MPLS (Multi-Protocol Label Switching) has been one of the primary methods for carriers and Internet service providers to provide premium point to point connectivity for businesses. The primary use case of MPLS links is connecting various branch offices to each other, i.e. connecting private networks over layer-2, i.e. the delivery of packets are done according to the layer-2 labels that are attached to the packets as opposed to using the layer-3 IP addressing based scheme for delivering the packets to their destination. Since only this private network understands the layer-2 labels and since the public Internet doesn't understand those layer-2 labels, MPLS networks do not naturally connect to public Internet. However, usually, one termination point of the MPLS network is designed to be in the data-center (or head-quarter office) where there exists a backhaul connectivity to the public Internet that speaks layer-3. So it becomes possible for the branch offices to connect to the public Internet via getting to the data-center backhaul via the MPLS transport.
This is all and well, however, you can imagine the limitations on performance for the branch offices for Internet access, as the in most cases the premium cost MPLS pipe will be the bottleneck. For all practical purposes, the MPLS speeds will be significantly lower compared to the backhaul speed at the data-center. Of course, one can upgrade the MPLS network to increase the speed, however, MPLS services are notoriously expensive and bumping up to the next tier is usually out of the question because of cost limitations.
MPLS cost is one of the primary reasons why the MPLS growth has flattened in recent years, even in the enormous growth in data usage and cloud connectivity needs of businesses, both small, medium and large. Projections suggest that MPLS revenue will start to decline (if it hasn't started yet). The reason of this decline is the technology that can intelligently merge the best of both worlds from the quality of MPLS networks and the cost effectiveness of layer3 bandwidth. By combining these connectivity transports via a technology called SD-WAN (other terms used for describing are broadband bonding or WAN¬†virtualization), businesses can combine 2 or more Internet connectivity resources. MPLS cost can be significantly reduced by this approach as the same or better performance can be achieved, but rather than upgrading to a very expensive MPLS service, the business can add-in cost effective broadband such as DSL, Cable, or even 4G LTE into their WAN resources to increase performance and reliability without the outrages cost of MPLS.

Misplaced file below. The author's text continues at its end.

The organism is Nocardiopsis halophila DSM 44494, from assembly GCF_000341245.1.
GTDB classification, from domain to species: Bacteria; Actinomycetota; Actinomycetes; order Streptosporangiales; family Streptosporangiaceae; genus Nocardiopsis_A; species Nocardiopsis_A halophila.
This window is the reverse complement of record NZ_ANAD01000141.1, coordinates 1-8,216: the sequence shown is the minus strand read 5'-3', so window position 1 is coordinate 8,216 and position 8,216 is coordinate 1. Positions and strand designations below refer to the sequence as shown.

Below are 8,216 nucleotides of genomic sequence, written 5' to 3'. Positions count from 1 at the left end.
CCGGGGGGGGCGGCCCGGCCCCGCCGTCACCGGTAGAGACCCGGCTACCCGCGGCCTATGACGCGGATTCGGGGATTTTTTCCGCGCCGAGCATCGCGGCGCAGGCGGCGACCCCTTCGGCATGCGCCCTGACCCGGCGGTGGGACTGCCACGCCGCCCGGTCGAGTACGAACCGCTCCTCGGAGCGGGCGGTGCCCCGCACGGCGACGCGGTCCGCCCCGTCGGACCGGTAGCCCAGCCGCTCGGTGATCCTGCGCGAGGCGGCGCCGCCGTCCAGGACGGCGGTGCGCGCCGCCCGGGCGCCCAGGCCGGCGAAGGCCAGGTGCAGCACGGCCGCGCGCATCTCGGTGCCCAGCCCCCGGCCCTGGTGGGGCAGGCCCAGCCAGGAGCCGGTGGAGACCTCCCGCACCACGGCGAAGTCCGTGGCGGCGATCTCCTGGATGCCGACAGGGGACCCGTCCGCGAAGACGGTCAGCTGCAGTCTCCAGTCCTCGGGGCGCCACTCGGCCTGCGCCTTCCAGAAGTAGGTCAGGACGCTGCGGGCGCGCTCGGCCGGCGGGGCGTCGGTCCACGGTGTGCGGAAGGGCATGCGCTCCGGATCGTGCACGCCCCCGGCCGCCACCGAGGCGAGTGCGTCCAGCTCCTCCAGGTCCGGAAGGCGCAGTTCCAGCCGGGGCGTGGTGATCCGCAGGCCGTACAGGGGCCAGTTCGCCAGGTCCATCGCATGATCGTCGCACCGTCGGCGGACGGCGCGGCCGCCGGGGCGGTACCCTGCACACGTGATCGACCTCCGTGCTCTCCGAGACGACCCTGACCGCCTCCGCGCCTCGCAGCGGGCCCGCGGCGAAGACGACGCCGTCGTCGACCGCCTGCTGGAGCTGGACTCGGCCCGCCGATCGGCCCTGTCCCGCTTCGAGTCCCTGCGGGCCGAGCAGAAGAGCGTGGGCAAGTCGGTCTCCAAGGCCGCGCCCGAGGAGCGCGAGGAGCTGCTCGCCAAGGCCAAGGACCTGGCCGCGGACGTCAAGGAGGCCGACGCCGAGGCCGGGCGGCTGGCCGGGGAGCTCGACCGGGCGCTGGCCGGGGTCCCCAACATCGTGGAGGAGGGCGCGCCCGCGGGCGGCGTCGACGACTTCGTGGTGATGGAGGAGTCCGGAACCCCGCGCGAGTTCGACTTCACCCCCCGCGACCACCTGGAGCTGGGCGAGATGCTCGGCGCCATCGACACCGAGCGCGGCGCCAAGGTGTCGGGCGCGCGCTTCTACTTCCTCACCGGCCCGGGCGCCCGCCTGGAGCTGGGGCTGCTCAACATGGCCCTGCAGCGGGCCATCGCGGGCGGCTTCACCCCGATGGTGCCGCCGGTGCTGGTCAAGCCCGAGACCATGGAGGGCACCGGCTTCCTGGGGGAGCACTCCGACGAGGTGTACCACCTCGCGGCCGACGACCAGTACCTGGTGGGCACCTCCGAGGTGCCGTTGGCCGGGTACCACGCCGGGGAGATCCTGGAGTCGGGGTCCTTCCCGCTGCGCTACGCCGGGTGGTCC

With SD-WAN devices in the offices, businesses can either add cost effective bandwidth, or in some cases, fully replace their MPLS networks with SD-WAN. Because of the agility built into some of the SD-WAN solutions, the application flows are intelligently managed and routed around network problems, therefore raising the quality of the WAN links beyond their standalone SLAs. As an example a single WAN link may have 3 nines reliability, however, combining 3 such WAN links will raise the reliability to 6 nines well beyond a single MPLS reliability.
IT managers interested in dealing with their MPLS cost that is getting out of control, should consider adding SD-WAN capability to their networks to gain the ability to inject cost effective bandwidth resources without reducing their SLAs and connectivity quality.
Cahit Akin, CEO, Mushroom Networks, Inc.¬
Mushroom Networks is the provider of Broadband Bonding appliances that put your networks on auto-pilot. Application flows are intelligently routed around network problems such as latency, jitter and packet loss. Network problems are solved even before you can notice.
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